Format

Send to

Choose Destination
J Stud Alcohol Drugs Suppl. 2009 Jul;(16):57-66.

Assessing the effectiveness of peer-facilitated interventions addressing high-risk drinking among judicially mandated college students.

Author information

1
University at Albany, State University of New York, Albany, NY 12206, USA. dcimini@uamail.albany.edu

Abstract

OBJECTIVE:

This study examined the effectiveness of three peer-facilitated brief alcohol interventions-small group motivational interviewing, motivationally enhanced peer theater, and an interactive alcohol-education program-with students engaging in high-risk drinking who were referred for alcohol policy violations.

METHOD:

Undergraduate students referred for alcohol policy violations (N = 695) at a large northeastern public university were randomized to one of the three conditions. Six-month follow-up data were collected on drinking frequency and quantity, negative consequences, use of protective behaviors, and perceptions of peers' drinking norms.

RESULTS:

There were no statistically significant overall pre-post effects or treatment effects. However, exploratory analyses indicated that decreases in perceived norms and increases in use of protective behavioral strategies were associated with reductions in alcohol use and alcohol-related problems at follow-up (p < .01).

CONCLUSIONS:

The presence of nonsignificant pre-post or main effects is, in part, consistent with recent research indicating that sanctioned college students may immediately reduce drinking in response to citation and that brief interventions may not contribute to additional behavioral change. The presence of statistically significant correlations between alcohol use and related problems with corrections in norms misperceptions and increased use of protective behaviors at the individual level holds promise for both research and practice. The integration of elements addressing social norms and use of protective behaviors within brief cognitive-behavioral intervention protocols delivered by trained peer facilitators warrants further study using randomized clinical trials.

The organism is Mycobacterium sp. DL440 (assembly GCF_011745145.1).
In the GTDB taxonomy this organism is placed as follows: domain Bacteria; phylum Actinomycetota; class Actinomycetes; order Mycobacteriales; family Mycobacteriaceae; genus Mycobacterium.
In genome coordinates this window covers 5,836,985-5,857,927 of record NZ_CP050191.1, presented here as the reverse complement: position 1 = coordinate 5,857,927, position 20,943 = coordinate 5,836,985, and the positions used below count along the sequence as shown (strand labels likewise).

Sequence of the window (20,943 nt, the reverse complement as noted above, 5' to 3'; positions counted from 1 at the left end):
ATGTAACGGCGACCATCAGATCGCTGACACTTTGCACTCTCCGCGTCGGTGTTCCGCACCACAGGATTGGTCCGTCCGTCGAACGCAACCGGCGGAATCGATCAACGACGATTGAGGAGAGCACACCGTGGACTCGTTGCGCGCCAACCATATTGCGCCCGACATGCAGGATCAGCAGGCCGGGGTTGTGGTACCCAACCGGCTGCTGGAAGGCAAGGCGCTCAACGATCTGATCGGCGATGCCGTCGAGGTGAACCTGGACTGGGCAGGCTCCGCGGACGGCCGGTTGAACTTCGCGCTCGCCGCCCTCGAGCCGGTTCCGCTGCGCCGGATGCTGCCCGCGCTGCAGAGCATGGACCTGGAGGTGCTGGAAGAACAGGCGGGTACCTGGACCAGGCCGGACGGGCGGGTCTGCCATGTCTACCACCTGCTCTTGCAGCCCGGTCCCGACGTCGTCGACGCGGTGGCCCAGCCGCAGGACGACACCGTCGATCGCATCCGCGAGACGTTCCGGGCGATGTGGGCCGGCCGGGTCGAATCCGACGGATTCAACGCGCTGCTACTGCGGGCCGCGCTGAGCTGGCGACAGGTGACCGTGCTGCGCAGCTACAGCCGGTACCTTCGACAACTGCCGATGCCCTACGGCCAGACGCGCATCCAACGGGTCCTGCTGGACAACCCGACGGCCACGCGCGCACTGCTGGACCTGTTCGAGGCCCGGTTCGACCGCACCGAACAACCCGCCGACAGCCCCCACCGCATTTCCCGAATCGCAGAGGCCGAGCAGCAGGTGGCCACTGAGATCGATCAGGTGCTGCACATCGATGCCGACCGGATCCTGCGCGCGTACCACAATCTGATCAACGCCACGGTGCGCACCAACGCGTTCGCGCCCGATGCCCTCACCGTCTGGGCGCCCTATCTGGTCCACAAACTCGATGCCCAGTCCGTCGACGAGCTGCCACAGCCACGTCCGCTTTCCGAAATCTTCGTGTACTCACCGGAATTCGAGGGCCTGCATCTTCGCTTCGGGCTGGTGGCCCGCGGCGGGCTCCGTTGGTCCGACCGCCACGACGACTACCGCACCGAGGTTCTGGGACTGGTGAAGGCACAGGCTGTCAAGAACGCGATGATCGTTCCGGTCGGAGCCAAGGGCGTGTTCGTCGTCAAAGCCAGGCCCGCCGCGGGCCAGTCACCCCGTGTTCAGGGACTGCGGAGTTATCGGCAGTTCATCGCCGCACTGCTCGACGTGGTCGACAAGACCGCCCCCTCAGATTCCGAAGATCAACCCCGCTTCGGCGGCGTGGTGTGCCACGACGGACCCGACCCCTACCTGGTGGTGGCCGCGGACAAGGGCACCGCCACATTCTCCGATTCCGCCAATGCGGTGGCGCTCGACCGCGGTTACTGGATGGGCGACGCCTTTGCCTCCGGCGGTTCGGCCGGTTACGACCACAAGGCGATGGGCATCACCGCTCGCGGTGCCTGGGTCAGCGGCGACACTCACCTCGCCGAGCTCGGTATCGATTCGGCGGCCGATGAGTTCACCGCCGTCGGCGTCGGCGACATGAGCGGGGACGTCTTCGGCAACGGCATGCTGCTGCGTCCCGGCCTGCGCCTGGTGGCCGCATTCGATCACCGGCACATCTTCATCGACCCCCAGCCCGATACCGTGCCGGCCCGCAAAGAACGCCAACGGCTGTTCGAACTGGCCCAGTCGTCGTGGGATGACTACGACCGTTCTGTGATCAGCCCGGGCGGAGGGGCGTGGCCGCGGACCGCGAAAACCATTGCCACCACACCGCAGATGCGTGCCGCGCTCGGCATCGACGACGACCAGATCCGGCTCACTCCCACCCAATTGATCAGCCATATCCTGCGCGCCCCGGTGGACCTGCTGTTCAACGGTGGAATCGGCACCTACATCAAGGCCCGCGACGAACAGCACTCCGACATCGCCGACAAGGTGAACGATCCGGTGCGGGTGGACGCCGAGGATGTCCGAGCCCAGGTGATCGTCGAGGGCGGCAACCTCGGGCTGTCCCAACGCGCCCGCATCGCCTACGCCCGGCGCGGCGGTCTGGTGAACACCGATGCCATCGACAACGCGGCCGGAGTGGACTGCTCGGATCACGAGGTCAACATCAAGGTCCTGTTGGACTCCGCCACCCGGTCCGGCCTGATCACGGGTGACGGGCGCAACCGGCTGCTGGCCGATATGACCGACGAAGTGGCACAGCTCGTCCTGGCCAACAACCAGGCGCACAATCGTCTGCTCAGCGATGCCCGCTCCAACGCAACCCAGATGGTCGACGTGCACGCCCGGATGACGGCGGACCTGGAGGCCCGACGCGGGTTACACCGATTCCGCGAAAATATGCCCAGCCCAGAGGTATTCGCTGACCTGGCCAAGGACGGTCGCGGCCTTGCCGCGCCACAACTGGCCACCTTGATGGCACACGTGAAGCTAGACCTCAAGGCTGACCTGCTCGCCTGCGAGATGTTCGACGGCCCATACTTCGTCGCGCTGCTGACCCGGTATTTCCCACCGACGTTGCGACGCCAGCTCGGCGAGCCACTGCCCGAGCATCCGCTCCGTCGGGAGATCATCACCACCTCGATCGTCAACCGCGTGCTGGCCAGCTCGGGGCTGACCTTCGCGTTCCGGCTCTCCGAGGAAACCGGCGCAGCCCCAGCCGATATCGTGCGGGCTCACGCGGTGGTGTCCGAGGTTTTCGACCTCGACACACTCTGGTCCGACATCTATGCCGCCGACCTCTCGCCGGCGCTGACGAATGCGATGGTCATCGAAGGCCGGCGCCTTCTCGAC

PMID:
19538913
PMCID:
PMC2701101
[Indexed for MEDLINE]
Free PMC Article

Supplemental Content

Full text links

Icon for Dartmouth Journal Services Icon for PubMed Central
Loading ...
Support Center